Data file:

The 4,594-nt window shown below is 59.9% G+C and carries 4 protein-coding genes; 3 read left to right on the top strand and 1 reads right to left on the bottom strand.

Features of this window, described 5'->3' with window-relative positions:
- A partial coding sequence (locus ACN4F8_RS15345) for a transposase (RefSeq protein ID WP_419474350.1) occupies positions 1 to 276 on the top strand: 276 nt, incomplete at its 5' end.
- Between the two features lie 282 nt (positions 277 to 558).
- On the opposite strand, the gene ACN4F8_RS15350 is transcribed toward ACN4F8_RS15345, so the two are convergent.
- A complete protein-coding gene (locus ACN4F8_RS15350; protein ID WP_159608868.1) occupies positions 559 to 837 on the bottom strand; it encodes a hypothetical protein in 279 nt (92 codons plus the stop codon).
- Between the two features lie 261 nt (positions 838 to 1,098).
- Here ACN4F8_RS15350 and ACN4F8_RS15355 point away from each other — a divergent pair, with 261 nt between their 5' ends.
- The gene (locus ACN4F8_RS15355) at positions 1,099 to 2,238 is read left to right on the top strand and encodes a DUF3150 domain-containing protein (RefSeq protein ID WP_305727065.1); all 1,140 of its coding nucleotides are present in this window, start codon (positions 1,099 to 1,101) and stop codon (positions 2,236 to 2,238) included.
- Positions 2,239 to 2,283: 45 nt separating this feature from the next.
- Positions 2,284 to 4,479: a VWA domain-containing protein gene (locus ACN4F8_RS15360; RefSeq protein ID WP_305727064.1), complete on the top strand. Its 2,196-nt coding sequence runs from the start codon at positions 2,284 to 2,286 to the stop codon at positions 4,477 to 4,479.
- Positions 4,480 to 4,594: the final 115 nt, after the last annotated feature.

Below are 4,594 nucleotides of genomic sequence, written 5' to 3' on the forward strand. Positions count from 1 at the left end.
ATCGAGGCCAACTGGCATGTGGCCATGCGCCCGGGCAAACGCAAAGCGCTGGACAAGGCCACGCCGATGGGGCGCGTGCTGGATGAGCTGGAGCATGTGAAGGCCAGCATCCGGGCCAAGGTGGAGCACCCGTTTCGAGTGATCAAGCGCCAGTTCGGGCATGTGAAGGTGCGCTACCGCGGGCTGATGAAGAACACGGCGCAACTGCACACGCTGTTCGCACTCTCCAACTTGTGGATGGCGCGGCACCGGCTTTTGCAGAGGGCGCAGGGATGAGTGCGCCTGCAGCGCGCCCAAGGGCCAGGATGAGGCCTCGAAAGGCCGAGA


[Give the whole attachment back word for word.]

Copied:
The 4,594-nt window shown below is 59.9% G+C and carries 4 protein-coding genes; 3 read left to right on the top strand and 1 reads right to left on the bottom strand.

Features of this window, described 5'->3' with window-relative positions:
- A partial coding sequence (locus ACN4F8_RS15345) for a transposase (RefSeq protein ID WP_419474350.1) occupies positions 1 to 276 on the top strand: 276 nt, incomplete at its 5' end.
- Between the two features lie 282 nt (positions 277 to 558).
- On the opposite strand, the gene ACN4F8_RS15350 is transcribed toward ACN4F8_RS15345, so the two are convergent.
- A complete protein-coding gene (locus ACN4F8_RS15350; protein ID WP_159608868.1) occupies positions 559 to 837 on the bottom strand; it encodes a hypothetical protein in 279 nt (92 codons plus the stop codon).
- Between the two features lie 261 nt (positions 838 to 1,098).
- Here ACN4F8_RS15350 and ACN4F8_RS15355 point away from each other — a divergent pair, with 261 nt between their 5' ends.
- The gene (locus ACN4F8_RS15355) at positions 1,099 to 2,238 is read left to right on the top strand and encodes a DUF3150 domain-containing protein (RefSeq protein ID WP_305727065.1); all 1,140 of its coding nucleotides are present in this window, start codon (positions 1,099 to 1,101) and stop codon (positions 2,236 to 2,238) included.
- Positions 2,239 to 2,283: 45 nt separating this feature from the next.
- Positions 2,284 to 4,479: a VWA domain-containing protein gene (locus ACN4F8_RS15360; RefSeq protein ID WP_305727064.1), complete on the top strand. Its 2,196-nt coding sequence runs from the start codon at positions 2,284 to 2,286 to the stop codon at positions 4,477 to 4,479.
- Positions 4,480 to 4,594: the final 115 nt, after the last annotated feature.

Below are 4,594 nucleotides of genomic sequence, written 5' to 3' on the forward strand. Positions count from 1 at the left end.
ATCGAGGCCAACTGGCATGTGGCCATGCGCCCGGGCAAACGCAAAGCGCTGGACAAGGCCACGCCGATGGGGCGCGTGCTGGATGAGCTGGAGCATGTGAAGGCCAGCATCCGGGCCAAGGTGGAGCACCCGTTTCGAGTGATCAAGCGCCAGTTCGGGCATGTGAAGGTGCGCTACCGCGGGCTGATGAAGAACACGGCGCAACTGCACACGCTGTTCGCACTCTCCAACTTGTGGATGGCGCGGCACCGGCTTTTGCAGAGGGCGCAGGGATGAGTGCGCCTGCAGCGCGCCCAAGGGCCAGGATGAGGCCTCGAAAGGCCGAGA